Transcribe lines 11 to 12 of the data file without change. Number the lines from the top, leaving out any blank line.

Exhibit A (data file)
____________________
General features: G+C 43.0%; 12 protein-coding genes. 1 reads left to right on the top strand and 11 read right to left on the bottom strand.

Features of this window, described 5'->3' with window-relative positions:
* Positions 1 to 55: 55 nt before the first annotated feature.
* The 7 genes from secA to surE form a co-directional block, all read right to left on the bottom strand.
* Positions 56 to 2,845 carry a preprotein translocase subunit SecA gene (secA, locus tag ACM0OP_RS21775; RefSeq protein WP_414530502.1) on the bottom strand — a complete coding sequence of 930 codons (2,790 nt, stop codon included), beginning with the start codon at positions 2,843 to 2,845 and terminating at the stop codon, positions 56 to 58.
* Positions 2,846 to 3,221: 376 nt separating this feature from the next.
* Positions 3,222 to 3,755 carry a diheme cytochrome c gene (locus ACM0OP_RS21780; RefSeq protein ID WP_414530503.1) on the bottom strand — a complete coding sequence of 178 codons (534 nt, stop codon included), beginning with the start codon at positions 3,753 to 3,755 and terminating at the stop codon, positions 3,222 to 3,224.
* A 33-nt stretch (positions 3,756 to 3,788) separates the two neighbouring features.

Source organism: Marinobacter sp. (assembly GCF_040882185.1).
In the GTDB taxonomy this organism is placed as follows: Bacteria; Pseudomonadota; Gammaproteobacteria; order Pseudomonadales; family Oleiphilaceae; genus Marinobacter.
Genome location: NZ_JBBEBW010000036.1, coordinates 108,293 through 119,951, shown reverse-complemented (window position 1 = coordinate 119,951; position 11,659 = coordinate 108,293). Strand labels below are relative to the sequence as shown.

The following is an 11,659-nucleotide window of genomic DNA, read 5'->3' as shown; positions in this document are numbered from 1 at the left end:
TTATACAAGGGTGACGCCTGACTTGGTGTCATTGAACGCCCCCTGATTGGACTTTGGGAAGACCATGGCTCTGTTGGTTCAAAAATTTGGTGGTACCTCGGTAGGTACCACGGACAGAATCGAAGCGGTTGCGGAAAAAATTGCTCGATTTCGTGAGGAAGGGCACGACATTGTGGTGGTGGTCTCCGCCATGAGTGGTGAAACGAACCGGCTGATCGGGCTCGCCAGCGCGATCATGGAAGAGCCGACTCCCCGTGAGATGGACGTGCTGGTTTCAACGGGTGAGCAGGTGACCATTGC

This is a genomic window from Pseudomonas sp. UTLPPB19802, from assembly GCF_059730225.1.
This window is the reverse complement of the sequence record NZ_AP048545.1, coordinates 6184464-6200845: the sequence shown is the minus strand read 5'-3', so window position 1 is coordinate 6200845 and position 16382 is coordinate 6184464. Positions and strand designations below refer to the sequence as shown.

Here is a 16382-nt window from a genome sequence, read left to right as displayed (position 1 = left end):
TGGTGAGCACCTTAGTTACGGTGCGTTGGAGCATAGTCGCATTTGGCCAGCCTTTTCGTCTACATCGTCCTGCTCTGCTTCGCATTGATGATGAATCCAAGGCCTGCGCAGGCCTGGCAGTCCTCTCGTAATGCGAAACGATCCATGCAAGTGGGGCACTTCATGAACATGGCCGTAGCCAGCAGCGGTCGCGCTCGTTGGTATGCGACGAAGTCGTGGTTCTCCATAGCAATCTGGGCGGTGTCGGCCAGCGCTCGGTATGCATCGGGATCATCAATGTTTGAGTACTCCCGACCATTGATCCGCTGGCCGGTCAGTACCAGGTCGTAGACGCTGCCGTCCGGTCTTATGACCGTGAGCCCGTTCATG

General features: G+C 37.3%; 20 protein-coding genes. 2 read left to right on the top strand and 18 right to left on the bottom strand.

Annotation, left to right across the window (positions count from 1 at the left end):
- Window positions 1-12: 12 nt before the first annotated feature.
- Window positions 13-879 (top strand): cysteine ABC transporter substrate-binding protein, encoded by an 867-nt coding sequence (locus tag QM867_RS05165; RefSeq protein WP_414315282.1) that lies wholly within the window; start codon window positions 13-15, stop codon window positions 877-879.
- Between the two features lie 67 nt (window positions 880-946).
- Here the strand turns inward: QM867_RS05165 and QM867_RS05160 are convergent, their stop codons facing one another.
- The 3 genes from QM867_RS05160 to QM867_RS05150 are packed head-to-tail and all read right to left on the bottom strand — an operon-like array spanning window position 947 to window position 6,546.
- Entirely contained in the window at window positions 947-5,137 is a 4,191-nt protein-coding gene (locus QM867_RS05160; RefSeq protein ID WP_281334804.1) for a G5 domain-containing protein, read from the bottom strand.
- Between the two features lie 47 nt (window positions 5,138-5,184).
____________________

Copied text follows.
Genome location: NZ_JBBEBW010000036.1, coordinates 108,293 through 119,951, shown reverse-complemented (window position 1 = coordinate 119,951; position 11,659 = coordinate 108,293). Strand labels below are relative to the sequence as shown.

The following is an 11,659-nucleotide window of genomic DNA, read 5'->3' as shown; positions in this document are numbered from 1 at the left end: